When it came time to decide what to do on the Saturday of our time in London, we let Steve pick. There are so many museums and things to do in the city we could spend a month there and not get bored so it was too hard for us to choose for only one day. After careful thought, Steve told us he wanted to go to the Imperial War Museum. Except at first, we misunderstood his accent and it sounded like he said the Imperial "Wall" Museum. After a few minutes of back and forth, and making Steve pronounce "wall" and "war" multiple times to try and hear the difference, we settled on a trip to the museum.
Instead of entombing ourselves in the underground to get there, we decided to take the long way on the bus. The double-decker bus! Just riding around and seeing the city was half the fun. But the museum was the other half! The building itself was incredibly impressive as were the grounds and gardens surrounding it. The canons mounted out front are actually ones that operated on a ship in WWII.
The impressive grandeur of the museum continued as we walked into the atrium, where several planes hung from the ceiling and a humvee threatened to drive over the edge.
We started our tour in the World War I section which was well set up for a self-guided tour. There was only one entrance and then a single path that wound around and through all of the displays. Despite the rather large crowd on a Saturday it was still easy to see everything and people were quiet and respectful. I will admit that while I feel like I have a pretty good handle on my historical knowledge of WWII, my knowledge of WWI was extremely lacking. As we moved throughout the museum I learned things I don't think I ever learned in school (or perhaps I just forgot).
I especially enjoyed learning about the way women played a role in the war. This display showcased Princess Mary and her appeal to the country to help send a Christmas gift to every soldier at the front. She was only 17 at the time. Her efforts were successful and everyone at the front received a "brass box" which contained different items. According to the display "smokers received cigarettes, tobacco, a lighter and pipe, and non-smokers a 'bullet' pencil and writing paper."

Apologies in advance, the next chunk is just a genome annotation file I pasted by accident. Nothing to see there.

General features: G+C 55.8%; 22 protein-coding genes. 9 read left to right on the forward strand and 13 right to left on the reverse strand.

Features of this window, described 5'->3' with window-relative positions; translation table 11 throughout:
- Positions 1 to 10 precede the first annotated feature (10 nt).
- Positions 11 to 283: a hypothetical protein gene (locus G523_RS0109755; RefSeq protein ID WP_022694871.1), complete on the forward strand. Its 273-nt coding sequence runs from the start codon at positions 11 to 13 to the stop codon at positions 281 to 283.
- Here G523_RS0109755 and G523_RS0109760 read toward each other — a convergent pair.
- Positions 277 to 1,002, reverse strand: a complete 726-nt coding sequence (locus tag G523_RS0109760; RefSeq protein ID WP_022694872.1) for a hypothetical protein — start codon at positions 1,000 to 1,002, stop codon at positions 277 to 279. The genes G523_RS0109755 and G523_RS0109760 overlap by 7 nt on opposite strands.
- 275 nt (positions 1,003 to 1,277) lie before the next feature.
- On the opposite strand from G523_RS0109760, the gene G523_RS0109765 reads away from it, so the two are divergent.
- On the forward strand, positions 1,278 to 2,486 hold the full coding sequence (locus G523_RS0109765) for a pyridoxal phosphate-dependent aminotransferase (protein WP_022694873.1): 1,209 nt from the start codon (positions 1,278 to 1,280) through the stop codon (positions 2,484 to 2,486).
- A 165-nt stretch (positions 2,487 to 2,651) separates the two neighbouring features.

Another display showcased Dr. Elsie Inglis, a "pioneering doctor". In 1914 she proposed to the War Office setting up an all female medical team to help care for the troops. She was rejected and told, "My good lady, go home and sit still." She ignored that advice and instead, supported financially by the suffrage movement, she set up the Scottish Women's Hospitals. Dr. Inglish herself went to Serbia to treat the sick and wounded.
The most incredible part of the museum of all, however, was a display that showed what it was like to live and work in a trench. They recreated the dimensions of a trench which you could walk through, complete with sound and light to enhance the experience. It was incredible.
At one point I looked up and saw the treads of a tank above my head. It's hard to imagine how terrifying that must have been in real life.
After the WWI section, we tried checking out the WWII section as well, but it was not nearly as well set up as the first one. We seemed to start somewhere in the middle, got shuffled through the gift shop for some reason, and never could find the beginning. Since we had spent a couple of hours in the WWI section we decided to call it a day with one really good experience.
Overall I would highly recommend this museum, I learned a lot, really felt the emotion of war, and could have easily gone back another day to explore some more. If you are ever in London be sure to check it out!